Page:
OREGON HISTORY FOR "THE OREGON SYSTEM" y F. G. Young "The Oregon System" is a new and unique organization for the determination of public policy in the affairs of a com- monwealth. It is being more and more freely used, and prom- ises in Oregon to reduce to a minimum the functioning of the historic representative government. The people not only rule but their rule is direct, summary, absolute and affects well- nigh all their public interests. In law-making deference to the specialist, the experienced and the expert is at a low ebb. The supposed virtues of the deliberative assembly with parliament- ary procedure come dangerously near being repudiated alto- gether. This tendency of almost exclusive reliance upon the "system" means immediate and definitive action by popular vote on all matters of commonwealth interest. This direct responsibility assumed by the people for the detailed control of their public affairs involves an ambitious role. The elevation of the voter to the position of law-maker and judge affecting highest matters of state must, in the nature of things, if all is to be well, be paralleled by a cor- responding enlargement of his understanding, enlightenment of his views and ennoblement of his attitude. How is he to be made equal to this new sphere that he has assumed ? Trip-hammer action of public opinion is secured through the initiative, referendum and recall, in the easy and absolute form of their application in Oregon. Vox populi, vox Dei is here adopted as an inherent principle of the eternal order and is being applied without reservation. The situation brings all our social heritage into the crucible, subject to complete trans- formation on any election day. Democracy has thus been made absolute and the machinery for registering its edicts simplified to the last degree. Under such a regime, unless there is a corresponding response in effort and attitude on the part of the individual voter, only inspiration can save from serious, cumulative and consequently fatal blunders. How can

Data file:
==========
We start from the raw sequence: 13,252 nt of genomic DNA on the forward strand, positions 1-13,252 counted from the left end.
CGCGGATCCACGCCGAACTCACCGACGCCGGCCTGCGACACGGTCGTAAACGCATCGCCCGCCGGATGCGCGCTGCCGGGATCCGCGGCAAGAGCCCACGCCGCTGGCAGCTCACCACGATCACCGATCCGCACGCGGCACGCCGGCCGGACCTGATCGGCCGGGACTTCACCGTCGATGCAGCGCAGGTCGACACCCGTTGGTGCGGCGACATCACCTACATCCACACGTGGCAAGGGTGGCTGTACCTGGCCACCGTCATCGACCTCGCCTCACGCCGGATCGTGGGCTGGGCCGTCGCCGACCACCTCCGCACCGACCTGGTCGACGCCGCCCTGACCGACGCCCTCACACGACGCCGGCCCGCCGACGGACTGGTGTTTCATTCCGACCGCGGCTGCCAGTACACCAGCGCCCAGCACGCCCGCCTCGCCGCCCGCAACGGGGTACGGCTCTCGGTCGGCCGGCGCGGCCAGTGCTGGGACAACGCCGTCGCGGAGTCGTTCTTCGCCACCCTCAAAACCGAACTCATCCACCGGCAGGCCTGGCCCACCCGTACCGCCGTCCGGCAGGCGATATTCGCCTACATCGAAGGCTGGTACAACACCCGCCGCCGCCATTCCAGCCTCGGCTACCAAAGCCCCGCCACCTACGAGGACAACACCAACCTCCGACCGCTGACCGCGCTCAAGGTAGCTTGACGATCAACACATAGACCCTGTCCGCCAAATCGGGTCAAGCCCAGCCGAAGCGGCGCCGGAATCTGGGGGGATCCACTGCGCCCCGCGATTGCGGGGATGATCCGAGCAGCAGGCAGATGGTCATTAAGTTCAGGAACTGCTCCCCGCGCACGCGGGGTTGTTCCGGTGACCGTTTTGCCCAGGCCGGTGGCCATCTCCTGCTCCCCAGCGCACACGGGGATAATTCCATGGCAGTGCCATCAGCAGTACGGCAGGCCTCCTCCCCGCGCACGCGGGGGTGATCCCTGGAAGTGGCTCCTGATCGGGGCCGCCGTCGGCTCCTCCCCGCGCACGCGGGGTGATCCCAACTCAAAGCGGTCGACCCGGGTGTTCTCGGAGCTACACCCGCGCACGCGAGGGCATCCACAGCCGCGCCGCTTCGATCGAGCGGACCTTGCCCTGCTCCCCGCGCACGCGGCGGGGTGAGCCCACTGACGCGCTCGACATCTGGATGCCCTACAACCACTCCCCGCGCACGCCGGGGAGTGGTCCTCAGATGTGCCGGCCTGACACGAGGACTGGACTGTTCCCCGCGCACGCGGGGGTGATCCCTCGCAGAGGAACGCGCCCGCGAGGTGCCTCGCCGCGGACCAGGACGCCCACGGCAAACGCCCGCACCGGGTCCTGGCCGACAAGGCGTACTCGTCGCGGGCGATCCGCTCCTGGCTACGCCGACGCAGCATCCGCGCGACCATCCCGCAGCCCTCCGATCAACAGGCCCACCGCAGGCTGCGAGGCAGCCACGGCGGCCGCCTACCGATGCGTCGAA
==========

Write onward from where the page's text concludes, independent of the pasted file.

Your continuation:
Page:Oregon Historical Quarterly volume 12.djvu/272
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